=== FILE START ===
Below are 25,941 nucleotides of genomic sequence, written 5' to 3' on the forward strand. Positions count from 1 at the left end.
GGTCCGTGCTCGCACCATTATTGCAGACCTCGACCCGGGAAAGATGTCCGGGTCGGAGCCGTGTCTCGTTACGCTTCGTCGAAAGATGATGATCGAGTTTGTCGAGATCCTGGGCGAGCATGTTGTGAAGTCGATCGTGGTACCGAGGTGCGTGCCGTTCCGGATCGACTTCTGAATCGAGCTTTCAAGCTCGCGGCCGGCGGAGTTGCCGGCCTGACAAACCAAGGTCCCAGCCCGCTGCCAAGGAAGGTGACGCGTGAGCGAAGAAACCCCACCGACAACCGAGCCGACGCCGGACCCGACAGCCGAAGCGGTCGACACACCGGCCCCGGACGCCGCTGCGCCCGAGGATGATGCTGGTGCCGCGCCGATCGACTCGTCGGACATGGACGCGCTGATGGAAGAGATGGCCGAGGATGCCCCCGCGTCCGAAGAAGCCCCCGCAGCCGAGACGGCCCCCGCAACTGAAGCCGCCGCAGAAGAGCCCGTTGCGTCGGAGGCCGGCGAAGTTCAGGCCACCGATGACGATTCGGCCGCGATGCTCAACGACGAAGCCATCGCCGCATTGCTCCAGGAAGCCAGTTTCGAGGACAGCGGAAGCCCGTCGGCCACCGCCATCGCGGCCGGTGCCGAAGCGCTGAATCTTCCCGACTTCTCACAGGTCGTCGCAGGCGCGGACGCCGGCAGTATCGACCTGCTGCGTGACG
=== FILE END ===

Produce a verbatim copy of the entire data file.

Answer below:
Below are 25,941 nucleotides of genomic sequence, written 5' to 3' on the forward strand. Positions count from 1 at the left end.
GGTCCGTGCTCGCACCATTATTGCAGACCTCGACCCGGGAAAGATGTCCGGGTCGGAGCCGTGTCTCGTTACGCTTCGTCGAAAGATGATGATCGAGTTTGTCGAGATCCTGGGCGAGCATGTTGTGAAGTCGATCGTGGTACCGAGGTGCGTGCCGTTCCGGATCGACTTCTGAATCGAGCTTTCAAGCTCGCGGCCGGCGGAGTTGCCGGCCTGACAAACCAAGGTCCCAGCCCGCTGCCAAGGAAGGTGACGCGTGAGCGAAGAAACCCCACCGACAACCGAGCCGACGCCGGACCCGACAGCCGAAGCGGTCGACACACCGGCCCCGGACGCCGCTGCGCCCGAGGATGATGCTGGTGCCGCGCCGATCGACTCGTCGGACATGGACGCGCTGATGGAAGAGATGGCCGAGGATGCCCCCGCGTCCGAAGAAGCCCCCGCAGCCGAGACGGCCCCCGCAACTGAAGCCGCCGCAGAAGAGCCCGTTGCGTCGGAGGCCGGCGAAGTTCAGGCCACCGATGACGATTCGGCCGCGATGCTCAACGACGAAGCCATCGCCGCATTGCTCCAGGAAGCCAGTTTCGAGGACAGCGGAAGCCCGTCGGCCACCGCCATCGCGGCCGGTGCCGAAGCGCTGAATCTTCCCGACTTCTCACAGGTCGTCGCAGGCGCGGACGCCGGCAGTATCGACCTGCTGCGTGACG